TALLINN - On February 4, the European Council meeting in Brussels agreed on a number of measures for helping stimulate economic growth and job creation and improving European competitiveness.
One of the primary topics on the agenda was energy security. The European Council agreed that the energy security of the European Union requires the complete and rapid development of an integrated internal market.
Prime Minister Andrus Ansip, who represented Estonia at the summit, expressed satisfaction that, in discussing energy security, the heads of government emphasized the need for fair competition conditions. He pointed to the conclusions of the meeting, which require the drafting of measures in the framework of the Europe 2020 energy strategy necessary for ensuring equal opportunity between European Union energy producers and those from outside the EEC. “For Estonia, ensuring equal competition conditions is a question of energy security,” said Ansip. “This will prevent the import of large volumes of electricity that do not conform to the European Union’s environment and safety standards.”
Ansip said that electricity producers from outside the European Union currently hold advantages today and said this is why investors were less interested in establishing production capacity within the EU. This can only jeopardize the reliability of the supply of electricity.
In the context of the internal market, the European Council discussed development and financing of energy infrastructure. Even though the heads of governments shared the position that the market should bear the majority of the costs of financing investments, some projects needed public sector support as well. “Estonia supports the use of the European Union budget above all for cross-border connections that will strengthen the internal market for energy,” said Ansip.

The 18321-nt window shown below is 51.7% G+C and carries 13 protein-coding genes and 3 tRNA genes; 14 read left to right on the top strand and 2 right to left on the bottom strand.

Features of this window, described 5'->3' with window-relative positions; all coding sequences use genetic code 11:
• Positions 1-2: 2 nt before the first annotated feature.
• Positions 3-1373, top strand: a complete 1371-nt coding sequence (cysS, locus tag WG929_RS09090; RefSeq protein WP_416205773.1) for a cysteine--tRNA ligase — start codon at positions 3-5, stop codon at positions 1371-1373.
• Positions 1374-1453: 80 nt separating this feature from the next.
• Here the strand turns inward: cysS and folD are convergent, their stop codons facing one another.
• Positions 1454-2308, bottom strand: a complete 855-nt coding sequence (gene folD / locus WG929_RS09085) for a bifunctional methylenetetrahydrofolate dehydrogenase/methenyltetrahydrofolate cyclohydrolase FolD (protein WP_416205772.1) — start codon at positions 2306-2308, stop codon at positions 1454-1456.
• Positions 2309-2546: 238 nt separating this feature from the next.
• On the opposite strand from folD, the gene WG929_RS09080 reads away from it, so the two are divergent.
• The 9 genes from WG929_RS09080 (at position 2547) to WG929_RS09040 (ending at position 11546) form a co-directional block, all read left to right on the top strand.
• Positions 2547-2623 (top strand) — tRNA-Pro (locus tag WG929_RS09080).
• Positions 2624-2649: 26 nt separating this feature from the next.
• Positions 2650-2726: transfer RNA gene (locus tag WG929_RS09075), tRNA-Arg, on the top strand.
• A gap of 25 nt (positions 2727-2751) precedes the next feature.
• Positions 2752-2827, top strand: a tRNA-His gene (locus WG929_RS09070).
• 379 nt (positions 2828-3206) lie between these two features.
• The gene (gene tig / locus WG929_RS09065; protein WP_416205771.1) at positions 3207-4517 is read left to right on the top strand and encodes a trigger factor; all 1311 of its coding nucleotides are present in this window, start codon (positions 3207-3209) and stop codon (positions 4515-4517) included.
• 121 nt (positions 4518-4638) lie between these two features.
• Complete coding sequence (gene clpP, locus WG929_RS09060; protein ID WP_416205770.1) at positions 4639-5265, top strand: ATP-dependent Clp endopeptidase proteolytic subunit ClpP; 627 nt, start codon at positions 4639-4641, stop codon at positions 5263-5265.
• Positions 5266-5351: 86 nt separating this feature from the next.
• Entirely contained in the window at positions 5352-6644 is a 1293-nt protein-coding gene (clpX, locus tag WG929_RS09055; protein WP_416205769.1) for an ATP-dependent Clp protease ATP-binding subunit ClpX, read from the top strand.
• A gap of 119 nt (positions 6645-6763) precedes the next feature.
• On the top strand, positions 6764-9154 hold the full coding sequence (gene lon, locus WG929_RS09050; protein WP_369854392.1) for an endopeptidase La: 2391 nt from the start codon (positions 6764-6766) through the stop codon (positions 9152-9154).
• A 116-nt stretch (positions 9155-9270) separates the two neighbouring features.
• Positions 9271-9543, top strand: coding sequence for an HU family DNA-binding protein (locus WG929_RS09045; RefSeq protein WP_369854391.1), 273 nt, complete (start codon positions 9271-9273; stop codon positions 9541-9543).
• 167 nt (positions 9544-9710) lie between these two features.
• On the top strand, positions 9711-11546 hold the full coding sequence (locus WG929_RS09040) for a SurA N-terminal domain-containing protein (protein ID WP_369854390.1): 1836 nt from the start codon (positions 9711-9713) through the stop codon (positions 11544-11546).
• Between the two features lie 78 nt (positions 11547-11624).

“Isolated energy ‘islands’ must be integrated as rapidly as possible, and the 2015 deadline proposed is suitable. At the same time, investments must continue after this objective is achieved as well,” added the prime minister.
It was also noted at the meeting that in the interest of energy security, it was also important to use domestic resources in the future.
At the meeting a thorough discussion was also devoted to the possibilities for putting innovation to use for the good of European Union citizens. The heads of government stressed that investment into education, research, technology and innovation was a key factor that would promote economic growth and job creation. Ansip noted that above all, innovation would require a stable economic environment, judicious budgetary policy and development of freedoms of enterprise. “A functioning common digital market, which is our priority, requires innovative enterprises and educated people,” said Ansip.
The summit also discussed salient economic and finance policy issues in the European Union and further steps to ease the impact of the debt crisis. The heads of government agreed on steps to be taken before the March meeting of the European Council, at which point they would adopt a comprehensive package of measures.
In addition, the heads of state and government of the eurozone discussed how to achieve a better approach by the eurozone countries in areas that directly impact competitiveness. Ansip said this was an important process for Estonia that should ensure the strengthening of the eurozone.